Still, many Vineyarders seem to have met the news more with resignation than surprise. After all, the island has become known more and more as an offshore summer retreat for current and former presidents and a wide array of celebrities and billionaires. “Martha’s Vineyard is so high-profile now, and that’s why I think they got hit,” says Robin Canha, a fourth-generation Vineyard native and former gallery owner whose father worked for the Steamship Authority for nearly a half-century. “That whole attitude about the Vineyard is a playground for the wealthy. They picked on the Vineyard because of the notoriety.” (Ironically, the islanders point out, the truly wealthy don’t take the ferry but rather alight from planes, sailboats, and yachts.) The Steamship Authority, for its part, doesn’t know why it was targeted either. “You can drive yourself crazy doing nothing but wondering about that stuff,” Driscoll says.
Investigators who specialize in ransomware say the hackers care little about exacting revenge on the ultrarich or making any sort of political statement against capitalism or whatever else. “They think like a business: How do I earn the most amount of money in the least amount of time with the least amount of work?” says Bill Siegel, co-founder and CEO of Coveware, one of the leading ransomware-response companies, who negotiates with cybercriminals on behalf of victims.
Ten days after announcing the breach, the Steamship Authority said its ticketing system was back online, and ferry travel largely returned to normal. Still, after weeks of mystery, the Steamship Authority finally confirmed this week that, in fact, it did not pay the ransom to recover its data. Calling the hack a “criminal act,” the ferry operator said in a statement that it was working with law enforcement to investigate what had happened. “Although that investigation is ongoing, we do want our customers and the public to know that the Steamship Authority did not pay a ransom or engage with the cybercriminals,” Robert B. Davis, the general manager of the company, said in the statement.
Customers seem to broadly support this approach. “Any time I talk to them on the phone, I’m like, ‘Do not pay this,’” says Canha, who took the 45-minute ferry between the Vineyard and the Cape several times since the attack. “And they were like, ‘Hell no! Just not going to do it.’” Ticket agents have told passengers who ask about the attack that they’re focusing on rebuilding their system. When the Steamship Authority ticket website finally went live again, it was extremely similar to the original — down to a long-standing glitch that makes it hard to change a single leg of a round-trip reservation. “I don’t know if they’ll ever get it fixed,” says Canha.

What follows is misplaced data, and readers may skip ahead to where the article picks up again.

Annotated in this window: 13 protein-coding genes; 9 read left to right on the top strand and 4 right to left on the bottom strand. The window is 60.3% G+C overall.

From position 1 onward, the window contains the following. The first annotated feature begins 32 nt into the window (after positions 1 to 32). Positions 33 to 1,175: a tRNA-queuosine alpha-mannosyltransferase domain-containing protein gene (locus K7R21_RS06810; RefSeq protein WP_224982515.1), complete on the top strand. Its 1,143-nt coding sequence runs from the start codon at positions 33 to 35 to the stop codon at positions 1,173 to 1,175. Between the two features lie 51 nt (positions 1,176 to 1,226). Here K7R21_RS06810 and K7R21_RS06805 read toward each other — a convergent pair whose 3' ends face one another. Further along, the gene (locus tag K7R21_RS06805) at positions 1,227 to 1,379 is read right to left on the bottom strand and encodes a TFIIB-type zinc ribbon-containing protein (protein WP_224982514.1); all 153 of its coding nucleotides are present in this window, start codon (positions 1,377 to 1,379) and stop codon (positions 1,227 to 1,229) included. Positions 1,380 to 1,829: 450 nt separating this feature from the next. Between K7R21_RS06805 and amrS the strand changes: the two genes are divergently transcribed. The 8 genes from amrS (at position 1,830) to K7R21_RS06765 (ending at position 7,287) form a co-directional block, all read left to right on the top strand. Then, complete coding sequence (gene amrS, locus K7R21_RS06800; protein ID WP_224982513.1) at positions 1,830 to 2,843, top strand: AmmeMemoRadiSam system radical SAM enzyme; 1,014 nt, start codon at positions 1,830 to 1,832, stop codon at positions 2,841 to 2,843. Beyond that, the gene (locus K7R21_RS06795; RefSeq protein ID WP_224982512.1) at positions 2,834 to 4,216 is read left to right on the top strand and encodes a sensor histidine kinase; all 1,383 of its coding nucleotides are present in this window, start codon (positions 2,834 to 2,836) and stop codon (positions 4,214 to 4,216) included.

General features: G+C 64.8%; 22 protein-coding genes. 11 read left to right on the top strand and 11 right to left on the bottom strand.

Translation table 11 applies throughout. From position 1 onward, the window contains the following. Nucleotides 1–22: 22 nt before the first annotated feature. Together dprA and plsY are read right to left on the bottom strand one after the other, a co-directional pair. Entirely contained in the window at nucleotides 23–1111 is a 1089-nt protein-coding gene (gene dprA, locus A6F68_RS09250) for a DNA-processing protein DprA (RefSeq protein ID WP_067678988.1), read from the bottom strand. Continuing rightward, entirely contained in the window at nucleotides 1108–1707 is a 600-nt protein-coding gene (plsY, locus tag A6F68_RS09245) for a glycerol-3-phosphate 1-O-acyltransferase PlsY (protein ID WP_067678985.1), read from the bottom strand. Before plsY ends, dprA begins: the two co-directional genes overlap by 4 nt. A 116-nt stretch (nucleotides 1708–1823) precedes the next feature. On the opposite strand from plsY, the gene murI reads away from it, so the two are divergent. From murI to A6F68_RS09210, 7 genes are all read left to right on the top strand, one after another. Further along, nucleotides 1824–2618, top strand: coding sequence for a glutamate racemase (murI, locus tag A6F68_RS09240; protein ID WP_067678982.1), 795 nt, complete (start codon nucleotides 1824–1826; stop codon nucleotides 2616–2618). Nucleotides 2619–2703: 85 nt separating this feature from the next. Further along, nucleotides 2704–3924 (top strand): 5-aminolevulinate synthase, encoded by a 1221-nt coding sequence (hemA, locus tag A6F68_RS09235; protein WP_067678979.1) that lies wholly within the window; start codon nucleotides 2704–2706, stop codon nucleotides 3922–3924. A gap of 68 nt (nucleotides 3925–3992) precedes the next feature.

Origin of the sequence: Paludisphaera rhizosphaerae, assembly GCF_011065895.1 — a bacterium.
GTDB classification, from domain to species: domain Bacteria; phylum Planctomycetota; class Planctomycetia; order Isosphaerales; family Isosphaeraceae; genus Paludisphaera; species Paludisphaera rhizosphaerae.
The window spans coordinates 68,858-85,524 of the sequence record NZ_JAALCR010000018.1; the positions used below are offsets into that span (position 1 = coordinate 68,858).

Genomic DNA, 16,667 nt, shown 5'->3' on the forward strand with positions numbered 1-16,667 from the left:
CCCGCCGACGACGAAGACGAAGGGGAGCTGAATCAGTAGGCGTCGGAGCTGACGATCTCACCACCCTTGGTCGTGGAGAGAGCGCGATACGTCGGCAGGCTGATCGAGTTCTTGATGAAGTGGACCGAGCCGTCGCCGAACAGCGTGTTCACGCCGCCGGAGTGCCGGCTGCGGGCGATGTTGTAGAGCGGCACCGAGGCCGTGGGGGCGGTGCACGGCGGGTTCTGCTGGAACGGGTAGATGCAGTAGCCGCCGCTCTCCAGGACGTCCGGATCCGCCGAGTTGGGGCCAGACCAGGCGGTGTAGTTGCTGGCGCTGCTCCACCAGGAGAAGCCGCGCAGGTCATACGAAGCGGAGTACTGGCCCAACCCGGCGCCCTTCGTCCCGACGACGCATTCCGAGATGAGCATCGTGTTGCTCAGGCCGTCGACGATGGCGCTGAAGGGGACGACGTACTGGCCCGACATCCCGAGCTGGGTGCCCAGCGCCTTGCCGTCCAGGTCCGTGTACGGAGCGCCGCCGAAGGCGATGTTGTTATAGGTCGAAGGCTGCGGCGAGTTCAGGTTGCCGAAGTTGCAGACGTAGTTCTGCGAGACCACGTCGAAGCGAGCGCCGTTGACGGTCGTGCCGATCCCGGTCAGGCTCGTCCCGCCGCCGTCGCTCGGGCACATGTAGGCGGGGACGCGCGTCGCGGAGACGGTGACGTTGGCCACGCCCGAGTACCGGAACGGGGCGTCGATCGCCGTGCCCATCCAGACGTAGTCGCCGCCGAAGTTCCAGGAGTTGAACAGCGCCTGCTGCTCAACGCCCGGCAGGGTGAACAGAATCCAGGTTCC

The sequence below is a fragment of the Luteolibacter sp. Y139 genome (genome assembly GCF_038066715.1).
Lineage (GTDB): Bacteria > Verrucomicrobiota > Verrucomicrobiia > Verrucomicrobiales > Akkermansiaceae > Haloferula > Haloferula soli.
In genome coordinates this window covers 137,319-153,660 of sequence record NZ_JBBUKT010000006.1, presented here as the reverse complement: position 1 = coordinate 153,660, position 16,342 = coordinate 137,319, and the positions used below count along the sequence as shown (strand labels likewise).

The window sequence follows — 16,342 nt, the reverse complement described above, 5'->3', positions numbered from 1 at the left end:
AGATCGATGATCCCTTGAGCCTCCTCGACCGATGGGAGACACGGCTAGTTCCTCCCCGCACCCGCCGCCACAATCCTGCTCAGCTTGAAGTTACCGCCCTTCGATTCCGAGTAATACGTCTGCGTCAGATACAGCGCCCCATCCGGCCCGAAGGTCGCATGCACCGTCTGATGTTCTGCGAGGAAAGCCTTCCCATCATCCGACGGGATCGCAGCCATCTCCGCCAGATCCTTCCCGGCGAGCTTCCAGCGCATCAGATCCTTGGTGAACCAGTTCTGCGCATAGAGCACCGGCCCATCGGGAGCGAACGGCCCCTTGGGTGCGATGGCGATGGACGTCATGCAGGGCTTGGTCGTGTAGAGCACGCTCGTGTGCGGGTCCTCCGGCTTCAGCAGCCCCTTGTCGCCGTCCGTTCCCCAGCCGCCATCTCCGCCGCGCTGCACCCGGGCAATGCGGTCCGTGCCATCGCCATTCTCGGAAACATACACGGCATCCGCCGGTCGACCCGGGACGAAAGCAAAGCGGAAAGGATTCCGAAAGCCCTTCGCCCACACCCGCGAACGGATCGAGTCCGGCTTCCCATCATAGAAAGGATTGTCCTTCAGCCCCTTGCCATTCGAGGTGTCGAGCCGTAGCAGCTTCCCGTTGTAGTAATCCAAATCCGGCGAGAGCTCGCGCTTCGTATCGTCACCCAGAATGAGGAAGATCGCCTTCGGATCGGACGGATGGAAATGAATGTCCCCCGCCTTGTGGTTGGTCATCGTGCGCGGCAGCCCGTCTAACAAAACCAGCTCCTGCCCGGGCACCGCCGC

But there is still some murkiness to the saga. Ransomware targets end up forking over the crypto in roughly 30 percent to 60 percent of cases, according to Siegel and others who assist victims, and at least some observers question whether some payment might not have been made in this case. One puzzling data point is the website’s ten-day downtime, which experts suggest is longer than it would typically take to restore service from backups, but shorter than it would take to rebuild from scratch. “That was pretty quick, so then I would assume that they paid the ransom,” says Pamela Clegg, VP of financial investigations at CipherTrace, a blockchain-analytics company that tracks crypto payments to illicit groups. (While the Steamship Authority says it successfully restored “most” of its services, certain functions are not available, and Driscoll says he still has no access to emails predating the attack.) In the case of Colonial Pipeline and beef producer JBS, both companies restarted operations within the span of a week, but only after paying $5 million and $11 million in bitcoin ransoms, respectively. “It was one of the toughest decisions I have had to make in my life,” Colonial’s CEO, Joseph Blount Jr., testified to the Senate this month. In the case of the Colonial ransom, the federal government announced it was able to seize at least a portion of the bitcoin in question (exactly how isn’t yet clear).
While hackers are often very willing to haggle and lower their prices, in some cases they’ve also obtained access to a company’s financial statements. “They know exactly how much cash you have in your bank account,” says Tom Hoffman, SVP of intelligence for Flashpoint, another ransom-negotiating company. “So it complicates negotiations at that point.” And even after paying a ransom, the process of unlocking encrypted data can be complex and time-consuming, and hackers return it in varying states of disarray. “We’ve had examples where for some of the larger payments, the group came back 24 hours later, wanting to check in on how the decryption process was going, if there’s anything else they could do to help,” adds Hoffman.
The Steamship Authority has plans in place in the event of a communications blackout – the sort that might be caused by a major hurricane. But it’s hard to say if those plans were enough to prepare it for this kind of disaster. Last year, the ferry operator posted a job opening for a “computer technician” whose responsibilities included backups and restoring files and databases; the listing remains up.